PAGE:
By Hillel Aron
By Joseph Tsidulko
By Patrick Range McDonald
By David Futch
By Hillel Aron
By Dennis Romero
By Jill Stewart
By Dennis Romero
I met my granny for the first time in October 2004. She lives in São Paulo, Brazil, in a bullet-riddled cement block in a neighborhood called Wobbly Frog. And like all Brazilian women, she looked hot.
She’s nearly 90 — yet there was something daring about her knee-length stripy wool socks. An elegance to the way she tucked her silver hair inside a brightly patterned knotted head scarf. Nothing she wore matched, yet she was far from dowdy. Her mix of garish greens and mustard yellows, her wools and her nylons — those things to me spelled insouciance, quirkiness, an innocent joie de vivre. That moment marked the beginning of my appreciation for “granny chic,” the frumpy-is-fabulous style that makes it cool for youngsters to rock visors, gloves, brooches, netted hats, string pearls, alligator handbags and face-eating glasses. And don’t forget the Kleenex. Never forget the Kleenex. Because the key to granny chic, the thing that separates it from plain vintage, is practicality. Grannies wear their knickers big and their shoes orthopedic — and they don’t give a damn.
The phenomenon was spawned, some say, when Prada found its new muse — old Italian peasant ladies — and fashion entered what Vogue would dub its “senior moment.” Skirts skimmed the knees, and youthful celebrities sported fashions that wouldn’t have looked out of place in their nanny’s closet. The Olsen Twins wouldn’t leave the house without their long string pearls or oversize beads. And remember Christina Aguilera’s Norma Desmond–esque head wrap? In 2004 Katie Grand, the British über-stylist working with Prada and Miu Miu in New York, announced the new crop of style icons: Margaret Thatcher, the Queen of England and TV detective Miss Marple. (And if you’re a guy, it’s Sherlock Holmes — time to dig out Grandpa’s houndstooth and pipe.)
Some say that granny chic is a backlash against the hoochie-mama-show-me-more-skin/Paris Hilton celebutante phenomenon. They call it a return to modesty. Maybe it’s no coincidence that in a time obsessed with aging, dressing like seniors has become de rigueur among the youth. Either way, now it appears we are entering the second wave of granny chic, as announced by Vogue last month. “The new granny chic is all about appliqué and eyelet. Spring’s catwalks have been flowing with clothes apparently made from tablecloths.” Marc Jacobs, Chloe and Dolce & Gabbana sent their models mincing down the catwalk in pristine eyelet lace — “broderie anglaise” — and linens.
The new senior styles are, according to Vogue, more elegant than before. Looking like a curtain may be their fresh and dainty new take on granny garmentry, but frankly I’m a purist, a fan of the old-skool granny who, like Ruth Gordon in Harold and Maude (the ultimate hot granny), looks sexier than hell in her musty faux furs, sagging stockings and clashing nylons. Echo Park stylist Charon Nogues, who rocks the AARP chic better than anyone I know, agrees, and came up with the following recommendations on junior-senior fashions for 2006:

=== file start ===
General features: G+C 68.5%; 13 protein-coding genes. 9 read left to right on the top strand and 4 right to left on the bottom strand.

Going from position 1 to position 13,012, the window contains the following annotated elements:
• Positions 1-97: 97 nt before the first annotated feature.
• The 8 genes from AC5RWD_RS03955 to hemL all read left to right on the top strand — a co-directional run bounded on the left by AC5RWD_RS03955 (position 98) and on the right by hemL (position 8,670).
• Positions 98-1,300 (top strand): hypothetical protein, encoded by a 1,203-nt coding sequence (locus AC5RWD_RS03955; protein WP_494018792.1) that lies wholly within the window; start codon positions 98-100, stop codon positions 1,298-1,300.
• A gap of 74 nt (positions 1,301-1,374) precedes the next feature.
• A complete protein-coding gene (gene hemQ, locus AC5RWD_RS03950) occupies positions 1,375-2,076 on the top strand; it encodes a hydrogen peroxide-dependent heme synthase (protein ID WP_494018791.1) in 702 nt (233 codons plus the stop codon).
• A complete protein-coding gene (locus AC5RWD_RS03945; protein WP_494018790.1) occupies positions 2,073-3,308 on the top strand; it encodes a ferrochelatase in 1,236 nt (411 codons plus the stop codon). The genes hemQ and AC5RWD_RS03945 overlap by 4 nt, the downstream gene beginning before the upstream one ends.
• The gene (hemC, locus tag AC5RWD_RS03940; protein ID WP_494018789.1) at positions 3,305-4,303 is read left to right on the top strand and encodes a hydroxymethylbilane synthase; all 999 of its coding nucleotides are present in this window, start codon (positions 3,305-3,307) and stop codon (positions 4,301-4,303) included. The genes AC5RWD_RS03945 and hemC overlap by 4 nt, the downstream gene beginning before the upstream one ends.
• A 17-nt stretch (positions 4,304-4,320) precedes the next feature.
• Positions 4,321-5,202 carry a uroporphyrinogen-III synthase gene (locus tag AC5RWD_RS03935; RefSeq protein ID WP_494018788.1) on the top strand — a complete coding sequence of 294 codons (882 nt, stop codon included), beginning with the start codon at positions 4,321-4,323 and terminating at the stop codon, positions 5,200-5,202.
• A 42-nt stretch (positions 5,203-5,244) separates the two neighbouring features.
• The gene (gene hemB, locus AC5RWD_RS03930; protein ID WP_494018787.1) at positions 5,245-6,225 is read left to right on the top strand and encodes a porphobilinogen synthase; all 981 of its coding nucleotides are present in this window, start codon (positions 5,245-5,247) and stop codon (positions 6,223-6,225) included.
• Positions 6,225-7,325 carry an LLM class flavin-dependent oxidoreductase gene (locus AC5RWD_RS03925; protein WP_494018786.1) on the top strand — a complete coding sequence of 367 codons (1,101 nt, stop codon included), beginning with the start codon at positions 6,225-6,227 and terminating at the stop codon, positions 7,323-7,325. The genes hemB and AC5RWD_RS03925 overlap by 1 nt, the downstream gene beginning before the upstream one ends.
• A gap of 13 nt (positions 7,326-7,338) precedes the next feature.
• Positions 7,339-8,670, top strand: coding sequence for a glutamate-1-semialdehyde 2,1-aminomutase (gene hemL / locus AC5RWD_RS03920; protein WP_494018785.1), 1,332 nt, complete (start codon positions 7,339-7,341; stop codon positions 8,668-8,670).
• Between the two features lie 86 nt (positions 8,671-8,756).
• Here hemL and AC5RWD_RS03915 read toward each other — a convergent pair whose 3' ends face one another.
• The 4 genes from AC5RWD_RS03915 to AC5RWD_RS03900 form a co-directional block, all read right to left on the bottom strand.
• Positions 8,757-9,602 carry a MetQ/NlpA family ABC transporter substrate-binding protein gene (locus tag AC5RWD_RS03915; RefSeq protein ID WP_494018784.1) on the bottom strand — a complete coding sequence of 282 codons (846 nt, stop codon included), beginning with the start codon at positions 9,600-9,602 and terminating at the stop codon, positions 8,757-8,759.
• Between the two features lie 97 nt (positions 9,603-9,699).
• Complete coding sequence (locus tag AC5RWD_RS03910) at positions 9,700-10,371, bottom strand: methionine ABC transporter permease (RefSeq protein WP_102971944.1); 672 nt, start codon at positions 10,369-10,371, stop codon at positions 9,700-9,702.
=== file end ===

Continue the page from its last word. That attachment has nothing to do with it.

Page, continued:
If you’re going granny, your trouser should always be high-waisted and wide-legged. “Grannies don’t like things clinging to their pendulous bodies,” says Nogues. “And the high waist makes your legs appear longer and your ass smaller. Think sailor pants.” As for materials, it’s rayon, rayon, rayon all the way. Buy a cloche — a small 1920s felt hat that clings to the head, kind of like a skullcap. “Mark my words, that’s gonna be a hot item,” says Nogues. Basically, any hat with a feather or a veil says elegant granny. Don’t forget wide-brimmed gardening hats for the summer. The 1920s, 1940s and 1970s are key decades when you are putting together your granny-chic look. “Those eras celebrated bold patterns and simple construction. And the best part is, you can mix and match the decades to come up with a totally original granny ensemble.” Good pairings are ’20s with ’70s styles, or ’40s with ’70s. 2006 granny-chic hair is all about the finger wave — the Marcel. Think Charlize Theron at the Oscars, or Christina Aguilera of late and Maggie Gyllenhaal all the time. “The Marcel is a classic hairstyle that lends itself to granny chic if you wear it with a cloche, a big sweater and some clumpy shoes,” says Nogues. If you are going for the Palm Springs granny look, then a visor is essential (Prada put their models in visors and saggy gray stockings for a recent ad campaign). The truly committed should buy BluBlockers, preferably purchased from QVC. As for colors, always go bold and primary. Red-orange is hot right now, and green is a granny perennial. It doesn’t have to be putrid algae green — think crocodile green, avocado green . . . But the key to making granny chic sexy is to always wear garters. And here’s Nogues’ insider secret — buy designer tights and cut them off at the top. “The better made they are the less likely they are to run,” says Nogues. At night, you could try a little silk chemise worn beneath a kimono, à la Maude. And keep a boy toy in your bed at all times.
Lastly, remember granny chic is not just fashion — it’s a way of life. While we’re not suggesting anyone wear Depends or carry mothballs, you should at the very least brush up on your granny lingo (it’s not a dress, darling, it’s a frock), watch British soap opera Coronation Street (character Hilda Ogden, who was always in a pinny, curlers and head scarf, is a granny-chic icon across the pond), and whatever you do, don’t forget the Kleenex . . .